When a commercial property is damaged, it can cause a large amount of undue stress on its owners. Even if only a portion of the property seems affected, all areas of the property should be inspected so the insurance claim is comprehensive and accurate. In order to do this effectively, business owners should know how to calculate the value of a commercial property damage claim.
Valuing Commercial Property Damage Claims
Calculating the value of a commercial property loss is similar to the process involved in determining a loss payment for a residential property. Although they have similar procedures, calculating a commercial loss often requires more time and steps to complete. When calculating the value of a claim, business owners will need to obtain a few pieces of key information regarding the damage, including:
The total amount of damage for both the property and its contents
Any applicable policy limits for each type of insurance coverage
The coinsurance percentage
Any applicable deductibles
Whether or not the property is insured on a replacement cost or actual cash value basis
The value of the covered property at the time of the loss
Establish the Total Amount of Damage
When a commercial structure is damaged, the insurance carrier will supply the policyholder with a proof of loss form. This should provide the insurer with the specifics of the loss as well as a detailed breakdown of the amount of loss being claimed. Once the proof of loss form is filed with the carrier, the total damage amount can then be determined.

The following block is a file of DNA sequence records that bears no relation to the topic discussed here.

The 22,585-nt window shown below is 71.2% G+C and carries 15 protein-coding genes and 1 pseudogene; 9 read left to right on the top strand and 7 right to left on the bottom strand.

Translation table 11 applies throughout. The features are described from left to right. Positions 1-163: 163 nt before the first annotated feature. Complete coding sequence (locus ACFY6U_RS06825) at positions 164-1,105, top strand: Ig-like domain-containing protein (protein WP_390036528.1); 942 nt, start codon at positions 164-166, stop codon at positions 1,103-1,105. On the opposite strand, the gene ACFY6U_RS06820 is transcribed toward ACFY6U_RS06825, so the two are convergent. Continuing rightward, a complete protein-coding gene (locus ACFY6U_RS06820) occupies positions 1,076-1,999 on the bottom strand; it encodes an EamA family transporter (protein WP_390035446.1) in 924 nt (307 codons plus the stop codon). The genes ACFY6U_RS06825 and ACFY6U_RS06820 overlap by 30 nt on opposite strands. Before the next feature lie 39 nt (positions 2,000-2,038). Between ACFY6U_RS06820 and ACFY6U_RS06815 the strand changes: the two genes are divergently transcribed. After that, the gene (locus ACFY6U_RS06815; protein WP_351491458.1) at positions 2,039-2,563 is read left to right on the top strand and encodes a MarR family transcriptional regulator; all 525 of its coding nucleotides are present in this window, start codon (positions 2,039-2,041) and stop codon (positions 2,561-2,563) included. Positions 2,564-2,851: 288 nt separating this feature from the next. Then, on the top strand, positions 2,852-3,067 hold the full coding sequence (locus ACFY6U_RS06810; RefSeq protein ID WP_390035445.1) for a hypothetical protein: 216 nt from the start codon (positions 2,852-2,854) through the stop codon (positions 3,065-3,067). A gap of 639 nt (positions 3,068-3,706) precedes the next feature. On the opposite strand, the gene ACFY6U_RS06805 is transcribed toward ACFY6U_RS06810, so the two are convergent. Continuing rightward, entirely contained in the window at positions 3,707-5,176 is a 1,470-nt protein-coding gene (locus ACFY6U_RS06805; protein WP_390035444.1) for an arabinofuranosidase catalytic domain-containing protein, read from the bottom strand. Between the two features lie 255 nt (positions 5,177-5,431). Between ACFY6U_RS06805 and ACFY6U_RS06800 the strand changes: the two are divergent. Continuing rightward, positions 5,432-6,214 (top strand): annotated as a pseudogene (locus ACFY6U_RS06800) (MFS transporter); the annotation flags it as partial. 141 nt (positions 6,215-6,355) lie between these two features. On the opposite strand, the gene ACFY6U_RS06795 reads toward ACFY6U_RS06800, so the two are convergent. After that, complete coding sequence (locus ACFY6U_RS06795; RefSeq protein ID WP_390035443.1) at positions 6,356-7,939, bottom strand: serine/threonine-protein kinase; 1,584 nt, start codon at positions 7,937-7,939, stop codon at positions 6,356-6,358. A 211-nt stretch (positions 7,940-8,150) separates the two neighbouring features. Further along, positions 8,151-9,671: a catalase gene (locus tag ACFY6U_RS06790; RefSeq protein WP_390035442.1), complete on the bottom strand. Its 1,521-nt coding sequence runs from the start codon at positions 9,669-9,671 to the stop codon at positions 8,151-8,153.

While the total amount of damage may exceed the policy limits, the limits must be included to calculate any coinsurance penalties that may apply because the final payout cannot exceed these limits. It’s important that commercial property owners do not lower the total damage amount to match the policy limit, as they could eventually be penalized once any applicable deductibles are subtracted.
Note Any Excluded Properties
Not all aspects of a commercial property are covered by a commercial policy. In fact, the Insurance Services Office specifically notes that money and securities, food stamps, animals, piers, docks, crops and grain, excavation costs, building foundations, and paved surfaces are commonly excluded. Electronic data, such as personal and business information stored on a hard drive, is also often excluded. This means the cost to restore valuable digital information is often not covered by a standard commercial property policy.
Despite these exclusions, various policy endorsements can add on coverage for some of these items; however, the applicable endorsements must be in place prior to the loss. In the event an excluded item is included in the total damage amount reported on the proof of loss form, its value must be deducted from the insurable loss value in assessing the actual insurable damages.